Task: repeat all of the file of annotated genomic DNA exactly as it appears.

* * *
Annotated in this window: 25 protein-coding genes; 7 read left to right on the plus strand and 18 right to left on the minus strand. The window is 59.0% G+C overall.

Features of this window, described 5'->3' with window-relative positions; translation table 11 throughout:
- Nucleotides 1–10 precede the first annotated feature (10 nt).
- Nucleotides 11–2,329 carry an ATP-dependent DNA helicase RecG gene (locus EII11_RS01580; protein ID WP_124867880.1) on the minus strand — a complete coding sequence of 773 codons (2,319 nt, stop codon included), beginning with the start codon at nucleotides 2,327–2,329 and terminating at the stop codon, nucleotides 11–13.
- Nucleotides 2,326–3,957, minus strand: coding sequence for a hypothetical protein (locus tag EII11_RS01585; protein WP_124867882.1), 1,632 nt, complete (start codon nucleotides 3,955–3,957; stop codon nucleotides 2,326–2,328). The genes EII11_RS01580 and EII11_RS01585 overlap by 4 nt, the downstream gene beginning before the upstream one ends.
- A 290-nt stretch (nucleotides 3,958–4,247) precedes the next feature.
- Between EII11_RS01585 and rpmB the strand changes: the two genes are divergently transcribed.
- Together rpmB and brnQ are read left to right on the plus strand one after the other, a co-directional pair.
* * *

Annotated in this window: 25 protein-coding genes; 7 read left to right on the plus strand and 18 right to left on the minus strand. The window is 59.0% G+C overall.

Features of this window, described 5'->3' with window-relative positions; translation table 11 throughout:
- Nucleotides 1–10 precede the first annotated feature (10 nt).
- Nucleotides 11–2,329 carry an ATP-dependent DNA helicase RecG gene (locus EII11_RS01580; protein ID WP_124867880.1) on the minus strand — a complete coding sequence of 773 codons (2,319 nt, stop codon included), beginning with the start codon at nucleotides 2,327–2,329 and terminating at the stop codon, nucleotides 11–13.
- Nucleotides 2,326–3,957, minus strand: coding sequence for a hypothetical protein (locus tag EII11_RS01585; protein WP_124867882.1), 1,632 nt, complete (start codon nucleotides 3,955–3,957; stop codon nucleotides 2,326–2,328). The genes EII11_RS01580 and EII11_RS01585 overlap by 4 nt, the downstream gene beginning before the upstream one ends.
- A 290-nt stretch (nucleotides 3,958–4,247) precedes the next feature.
- Between EII11_RS01585 and rpmB the strand changes: the two genes are divergently transcribed.
- Together rpmB and brnQ are read left to right on the plus strand one after the other, a co-directional pair.